It was started by Dhanapala Samarasekara, a retired Sri Lankan diplomat, who said, “We cannot do away with transport. But we should use it in a meaningful way.” And for him, by keeping Morris Minors going, he breaks the cycle of ‘planned obsolescence.’ Samarasekara calls it a waste. “What a wastage of human effort it is.”
Of course, it isn’t quite that simple, as the auto industry’s planned obsolescence does employ millions of people worldwide and puts food on those millions of tables.
But the other side of the coin is by giving people in third world countries mobility, which can in turn assist them in finding employment and putting food on the aforementioned tables.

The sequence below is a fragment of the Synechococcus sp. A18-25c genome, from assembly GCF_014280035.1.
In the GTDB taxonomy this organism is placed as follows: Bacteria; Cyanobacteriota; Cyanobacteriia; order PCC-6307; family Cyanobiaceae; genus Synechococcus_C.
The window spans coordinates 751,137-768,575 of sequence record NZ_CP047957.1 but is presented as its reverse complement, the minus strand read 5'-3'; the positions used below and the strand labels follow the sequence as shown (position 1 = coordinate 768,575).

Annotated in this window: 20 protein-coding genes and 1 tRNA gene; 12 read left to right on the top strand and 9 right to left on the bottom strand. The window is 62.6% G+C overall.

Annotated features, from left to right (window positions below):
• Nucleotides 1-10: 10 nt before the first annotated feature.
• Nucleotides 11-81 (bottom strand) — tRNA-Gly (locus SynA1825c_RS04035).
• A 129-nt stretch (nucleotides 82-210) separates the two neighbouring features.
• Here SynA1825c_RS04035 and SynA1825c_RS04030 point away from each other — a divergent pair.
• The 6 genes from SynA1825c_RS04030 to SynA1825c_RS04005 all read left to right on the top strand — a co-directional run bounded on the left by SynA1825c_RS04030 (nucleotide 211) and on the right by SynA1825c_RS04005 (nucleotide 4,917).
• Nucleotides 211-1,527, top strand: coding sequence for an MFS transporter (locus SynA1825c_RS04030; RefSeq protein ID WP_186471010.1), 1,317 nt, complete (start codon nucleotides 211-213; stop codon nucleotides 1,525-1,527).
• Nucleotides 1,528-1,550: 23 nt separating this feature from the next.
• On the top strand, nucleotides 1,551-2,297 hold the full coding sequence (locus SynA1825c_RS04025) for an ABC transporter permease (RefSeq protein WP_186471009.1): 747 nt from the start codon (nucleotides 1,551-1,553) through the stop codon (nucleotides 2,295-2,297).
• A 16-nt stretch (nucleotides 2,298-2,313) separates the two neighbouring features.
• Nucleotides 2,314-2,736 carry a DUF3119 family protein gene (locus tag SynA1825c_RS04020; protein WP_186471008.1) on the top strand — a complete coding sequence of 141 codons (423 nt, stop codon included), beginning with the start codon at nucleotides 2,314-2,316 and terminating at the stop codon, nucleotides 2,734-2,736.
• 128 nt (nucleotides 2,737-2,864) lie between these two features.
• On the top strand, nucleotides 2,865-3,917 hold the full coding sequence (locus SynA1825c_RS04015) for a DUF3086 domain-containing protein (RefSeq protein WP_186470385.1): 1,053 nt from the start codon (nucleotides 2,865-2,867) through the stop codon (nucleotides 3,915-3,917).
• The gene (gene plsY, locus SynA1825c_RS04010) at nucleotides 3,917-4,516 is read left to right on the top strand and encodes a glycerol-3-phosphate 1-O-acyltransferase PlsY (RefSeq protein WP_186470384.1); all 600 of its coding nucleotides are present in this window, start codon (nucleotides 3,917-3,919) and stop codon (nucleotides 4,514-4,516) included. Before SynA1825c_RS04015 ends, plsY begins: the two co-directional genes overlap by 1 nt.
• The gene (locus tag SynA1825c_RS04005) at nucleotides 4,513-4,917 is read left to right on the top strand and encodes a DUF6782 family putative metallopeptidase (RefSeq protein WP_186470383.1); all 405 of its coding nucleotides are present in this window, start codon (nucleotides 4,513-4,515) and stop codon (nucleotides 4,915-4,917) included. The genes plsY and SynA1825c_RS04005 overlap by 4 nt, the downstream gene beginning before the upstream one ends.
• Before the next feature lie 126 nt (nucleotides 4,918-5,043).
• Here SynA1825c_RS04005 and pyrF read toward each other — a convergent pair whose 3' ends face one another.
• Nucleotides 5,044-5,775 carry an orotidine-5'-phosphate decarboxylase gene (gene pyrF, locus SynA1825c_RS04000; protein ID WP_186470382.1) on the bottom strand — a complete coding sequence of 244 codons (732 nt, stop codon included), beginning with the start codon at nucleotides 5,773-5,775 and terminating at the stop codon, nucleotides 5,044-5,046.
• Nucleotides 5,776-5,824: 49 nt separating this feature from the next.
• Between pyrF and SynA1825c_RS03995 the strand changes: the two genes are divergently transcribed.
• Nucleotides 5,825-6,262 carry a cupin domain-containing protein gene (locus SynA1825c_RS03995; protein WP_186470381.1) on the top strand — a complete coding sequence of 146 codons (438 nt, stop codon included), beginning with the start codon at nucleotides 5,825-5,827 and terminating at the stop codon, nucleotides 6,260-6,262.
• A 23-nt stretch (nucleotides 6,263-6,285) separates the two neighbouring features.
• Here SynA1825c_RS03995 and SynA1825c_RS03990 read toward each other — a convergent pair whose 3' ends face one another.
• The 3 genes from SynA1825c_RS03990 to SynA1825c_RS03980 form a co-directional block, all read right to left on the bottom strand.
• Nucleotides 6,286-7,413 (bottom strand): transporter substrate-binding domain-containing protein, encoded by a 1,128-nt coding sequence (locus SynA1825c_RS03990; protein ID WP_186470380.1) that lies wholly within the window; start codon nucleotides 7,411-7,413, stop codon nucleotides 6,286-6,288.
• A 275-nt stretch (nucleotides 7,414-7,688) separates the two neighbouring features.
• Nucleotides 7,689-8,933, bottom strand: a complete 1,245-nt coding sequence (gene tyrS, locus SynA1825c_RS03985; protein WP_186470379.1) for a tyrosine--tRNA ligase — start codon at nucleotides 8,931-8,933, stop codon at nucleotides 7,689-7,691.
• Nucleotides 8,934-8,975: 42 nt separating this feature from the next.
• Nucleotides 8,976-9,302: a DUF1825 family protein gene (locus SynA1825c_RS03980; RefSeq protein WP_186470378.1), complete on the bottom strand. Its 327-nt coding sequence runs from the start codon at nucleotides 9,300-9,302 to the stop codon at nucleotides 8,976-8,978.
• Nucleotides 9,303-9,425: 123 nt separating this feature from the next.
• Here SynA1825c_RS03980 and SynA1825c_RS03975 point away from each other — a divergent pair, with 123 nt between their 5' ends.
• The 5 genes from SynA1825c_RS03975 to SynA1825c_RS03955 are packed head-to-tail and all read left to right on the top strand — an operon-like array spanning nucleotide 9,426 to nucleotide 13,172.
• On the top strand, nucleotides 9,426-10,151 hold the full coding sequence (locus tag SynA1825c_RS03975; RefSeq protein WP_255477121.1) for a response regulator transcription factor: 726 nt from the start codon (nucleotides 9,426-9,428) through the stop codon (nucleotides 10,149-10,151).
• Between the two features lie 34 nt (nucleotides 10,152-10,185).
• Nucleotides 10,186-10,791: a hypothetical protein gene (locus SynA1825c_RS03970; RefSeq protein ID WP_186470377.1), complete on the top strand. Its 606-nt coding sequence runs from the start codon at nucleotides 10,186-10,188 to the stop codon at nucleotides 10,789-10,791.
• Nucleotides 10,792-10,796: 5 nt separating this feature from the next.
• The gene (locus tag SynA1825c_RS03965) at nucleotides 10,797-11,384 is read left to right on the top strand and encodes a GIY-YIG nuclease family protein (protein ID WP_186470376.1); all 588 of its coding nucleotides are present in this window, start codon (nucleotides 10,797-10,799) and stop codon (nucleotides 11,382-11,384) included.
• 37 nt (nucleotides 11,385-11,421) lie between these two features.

But why start a spare parts factory for a car that hasn’t been manufactured for more than 30 years? Because there are still 300,000 of these cars on the roads, and if spare parts can shore them up, these Morris Minors will go on forever.
Samarasekara has a business relationship in partnership with Charles Ware, an Englishman who has been concerned with the conservation of useful things since the early 1960s and sells the parts for the Morris Minors in the UK.